:: Jan Garbarek

Hilliard/Garbarek at Ely Cathedral

Monday, November 17th, 2014


Ely rising out of the Fenland mist couldn’t have been a more magical setting for this concert. It was completely sold out – a thousand people or more – and the audience was enchanted by it.  We decided on three of the new pieces I’d brought to try. One worked quite well, another less so, and one we left out by mistake. I also sang in a couple of old  ‘Officium’ pieces that seemed to work just as they had fifteen years ago, and the guys did a mixture of old stuff and more recent material from Officium Novum (including a stunningly beautiful Mother of God, the only piece Arvo Pärt actually wrote for the four of them). And of course Jan Garbarek’s saxophone, funky, lyrical, discreet and brash in turns, rocked the very stones. We didn’t do Parce mihi (maybe in Cambridge…) – which someone once famously said is what Coltrane hears in heaven. That assumes heaven is somewhere in the misty north – the earthy reality of Jan’s playing is more a case of a very personal Nordic modality energised by the ghost of Coltrane’s boundless imagination.


I’d expected to feel sentimental – Penny and Ned were there, just as they’d been at the very first gig in Cambridge twenty years ago, and they were quite touched by the occasion – but it was somehow easy just to slip into business as usual and not think too hard. I did allow myself a nano-second of wondering what it would be like if I hadn’t left the group when I did – and decided that on balance everything was as it should be: the guys had honed an incredibly successful collaboration into something that has made a huge impact all over the world, and having helped to set it going I then had the whole York experience and the adventures of the Dowland Project and countless other schemes over the ensuing decade and a half.  I’m looking forward to the grand finale in Cambridge, and I think it’ll feel right – a proper end to a project that everyone has loved. All in all, we’ve been incredibly fortunate.


Incidentally, the Song School where we assembled before the start was equipped with a dart board and bottles of water that are brought from France each month (as well as a cache of even more interesting lubricants). Cathedral vestries weren’t like that in my day.


0463 Medieval Tenors

Rogers Covey-Crump, Christopher O’Gorman and I currently have around a dozen concerts pencilled for next year in the UK, Germany, Slovenia, Spain and Belgium as the Conductus research project enters its final phase. More details in a week or so. The third Conductus CD will be released by Hyperion in June.


Conductus 2 cover

Hilliards & Jan Garbarek final gigs

Thursday, November 6th, 2014

The Hilliards’ last ever tour is drawing to its end and I’ll be joining them in Ely and Cambridge for two of the last concerts with Jan Garbarek. I still find it hard to believe that they’re really stopping, but everything they’ve said seems to confirm it. On a more positive note, it does mean that Rogers Covey-Crump can join me and Chris O’Gorman next year in our Medieval Tenors Conductus project without having to squeeze us into his Hilliard schedule.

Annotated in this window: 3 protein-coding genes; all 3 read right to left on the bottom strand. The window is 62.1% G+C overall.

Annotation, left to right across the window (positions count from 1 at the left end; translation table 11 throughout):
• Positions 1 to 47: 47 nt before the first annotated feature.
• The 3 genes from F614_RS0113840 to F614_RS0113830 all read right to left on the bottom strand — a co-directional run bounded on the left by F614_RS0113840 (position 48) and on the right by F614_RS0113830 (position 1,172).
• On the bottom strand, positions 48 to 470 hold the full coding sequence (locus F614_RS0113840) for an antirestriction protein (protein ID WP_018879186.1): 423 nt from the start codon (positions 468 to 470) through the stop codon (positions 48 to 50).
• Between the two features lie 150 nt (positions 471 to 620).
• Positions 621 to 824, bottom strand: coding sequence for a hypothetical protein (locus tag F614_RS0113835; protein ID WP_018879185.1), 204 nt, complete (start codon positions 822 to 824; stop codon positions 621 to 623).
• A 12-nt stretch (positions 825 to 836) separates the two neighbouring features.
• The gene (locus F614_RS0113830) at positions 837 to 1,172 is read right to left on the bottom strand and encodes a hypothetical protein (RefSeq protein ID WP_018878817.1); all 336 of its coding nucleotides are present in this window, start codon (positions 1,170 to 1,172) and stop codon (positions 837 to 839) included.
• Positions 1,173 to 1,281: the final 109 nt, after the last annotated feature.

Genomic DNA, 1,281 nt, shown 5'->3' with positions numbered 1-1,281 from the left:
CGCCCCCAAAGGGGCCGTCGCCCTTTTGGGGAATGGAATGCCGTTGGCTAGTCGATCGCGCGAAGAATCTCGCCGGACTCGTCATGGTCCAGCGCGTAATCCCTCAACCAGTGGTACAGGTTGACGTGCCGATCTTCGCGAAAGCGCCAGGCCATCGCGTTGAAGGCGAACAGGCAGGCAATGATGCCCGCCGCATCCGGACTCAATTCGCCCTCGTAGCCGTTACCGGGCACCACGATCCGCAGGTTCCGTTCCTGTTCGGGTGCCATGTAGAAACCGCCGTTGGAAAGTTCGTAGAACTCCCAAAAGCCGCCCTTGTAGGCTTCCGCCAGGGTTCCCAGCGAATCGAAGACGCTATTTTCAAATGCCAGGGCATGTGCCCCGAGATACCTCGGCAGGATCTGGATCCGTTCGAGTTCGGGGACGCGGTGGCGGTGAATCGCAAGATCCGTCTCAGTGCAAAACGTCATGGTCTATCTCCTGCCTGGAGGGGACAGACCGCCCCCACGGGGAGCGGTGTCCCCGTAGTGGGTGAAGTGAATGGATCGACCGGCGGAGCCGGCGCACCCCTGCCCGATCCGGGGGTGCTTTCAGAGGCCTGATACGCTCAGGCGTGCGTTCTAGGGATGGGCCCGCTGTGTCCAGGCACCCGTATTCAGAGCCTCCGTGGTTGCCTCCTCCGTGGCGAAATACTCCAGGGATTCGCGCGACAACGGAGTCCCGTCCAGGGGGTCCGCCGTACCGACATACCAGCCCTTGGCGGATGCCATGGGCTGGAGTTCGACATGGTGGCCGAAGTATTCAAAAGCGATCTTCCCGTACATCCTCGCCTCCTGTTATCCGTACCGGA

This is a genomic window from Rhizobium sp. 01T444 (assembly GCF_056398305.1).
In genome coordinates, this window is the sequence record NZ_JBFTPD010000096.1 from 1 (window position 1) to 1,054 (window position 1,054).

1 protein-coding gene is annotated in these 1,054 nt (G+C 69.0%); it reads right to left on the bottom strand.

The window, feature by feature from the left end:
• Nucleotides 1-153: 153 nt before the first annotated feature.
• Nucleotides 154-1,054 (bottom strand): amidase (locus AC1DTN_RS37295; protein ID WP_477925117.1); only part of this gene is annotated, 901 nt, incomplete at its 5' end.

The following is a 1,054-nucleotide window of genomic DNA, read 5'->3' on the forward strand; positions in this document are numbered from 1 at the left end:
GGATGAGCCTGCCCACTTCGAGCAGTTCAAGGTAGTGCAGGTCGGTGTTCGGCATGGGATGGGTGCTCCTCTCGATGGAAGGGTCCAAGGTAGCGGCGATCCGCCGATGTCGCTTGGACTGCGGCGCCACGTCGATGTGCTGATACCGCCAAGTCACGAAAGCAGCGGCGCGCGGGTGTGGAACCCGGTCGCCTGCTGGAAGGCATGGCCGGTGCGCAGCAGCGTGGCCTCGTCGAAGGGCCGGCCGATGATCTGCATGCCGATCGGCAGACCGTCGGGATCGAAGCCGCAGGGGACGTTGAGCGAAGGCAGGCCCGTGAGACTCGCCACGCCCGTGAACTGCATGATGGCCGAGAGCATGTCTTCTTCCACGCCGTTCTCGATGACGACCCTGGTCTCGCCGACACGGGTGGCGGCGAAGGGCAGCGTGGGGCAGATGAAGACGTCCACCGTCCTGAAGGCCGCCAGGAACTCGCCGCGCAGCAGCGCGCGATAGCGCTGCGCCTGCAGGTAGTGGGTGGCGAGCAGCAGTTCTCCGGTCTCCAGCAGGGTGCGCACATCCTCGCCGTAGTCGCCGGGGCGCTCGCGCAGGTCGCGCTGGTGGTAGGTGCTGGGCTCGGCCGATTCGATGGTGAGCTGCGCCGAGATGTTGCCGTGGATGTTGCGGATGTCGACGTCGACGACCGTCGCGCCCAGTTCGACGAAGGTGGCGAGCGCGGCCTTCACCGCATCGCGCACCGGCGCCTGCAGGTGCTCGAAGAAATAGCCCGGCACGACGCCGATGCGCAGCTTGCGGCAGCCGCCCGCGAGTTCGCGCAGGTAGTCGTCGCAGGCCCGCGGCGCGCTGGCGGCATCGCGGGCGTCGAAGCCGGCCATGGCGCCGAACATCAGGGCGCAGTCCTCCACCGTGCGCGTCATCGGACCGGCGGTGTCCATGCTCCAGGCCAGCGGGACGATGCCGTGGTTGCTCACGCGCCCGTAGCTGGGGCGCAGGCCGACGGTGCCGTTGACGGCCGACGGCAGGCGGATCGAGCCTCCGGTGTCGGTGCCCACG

The Ely gig is on November 15th between their two Temple Church concerts. The cathedral is one of the most magnificent medieval buildings in Europe and  whatever we do should sound fantastic in there.  The very last concert with Jan, in King’s Chapel, is sold out, so unless you’re a lucky ticket holder these three events will be the last chance to hear this extraordinary line-up. I know many old friends are coming to Ely, and I just hope I can remember how to do it (having not sung with Jan since 2001). I’ve been asked to find ‘a couple of pieces’ for five voices. This has been a rather poignant task as there was a brief period when Steven Harrold and I overlapped and we considered doing regular five-voice programmes, and while looking for repertoire that might work with saxophone I came across all sorts of stuff that we could have done had history taken a different turn.   I hope some of it will work with sax. I’ve got around half a dozen possibilities and we’ll try them out with the five of us before selecting which ones to sing to Jan, and he’ll  then tell us which ones he thinks will work. In keeping with the group’s time-honoured approach to this project there won’t be any actual rehearsal:  we decide on the piece and where it comes in the programme, and leave the rest to the instant chemistry between voices and the magic instrument. So I’ve gone for a mixture of Latin  renaissance ‘Officium’ type music that I’m pretty sure will work, and more risky material in French and Spanish that might use space and a more contemporary approach. Of course the guys may not like any of it, and even if they do… none of it might work…

Jan Garbarek and David James will be reminiscing about the collaboration on BBC 4’s Front Row on Thursday 14th November at 19.15 (http://www.bbc.co.uk/iplayer).


Amores Pasados

Between these two gigs I have my latest ECM adventure with Anna Maria Friman, Ariel Abramovich and Jacob Heringman at Rainbow Studios in Oslo.  Jake and Ariel have completed their intabulations of the new pieces by Tony Banks and Sting, and we’ve just been rehearsing the new versions of John  Paul Jones’ Amores Pasados with hardanger fiddle and two lutes.  These are stunning pieces and will sit well beside Dowland and Campion as well as our Schubert and Schumann. We are also going to experiment with some Moeran and Warlock in two-lute transcriptions. It will be an album that brings together many different strands of song and (like the Secret History of Josquin and Victoria) treats them all simply as music. Coincidentally, we’ve now agreed the final track order for the Secret History album and it should be out in time for Holy Week gigs next year.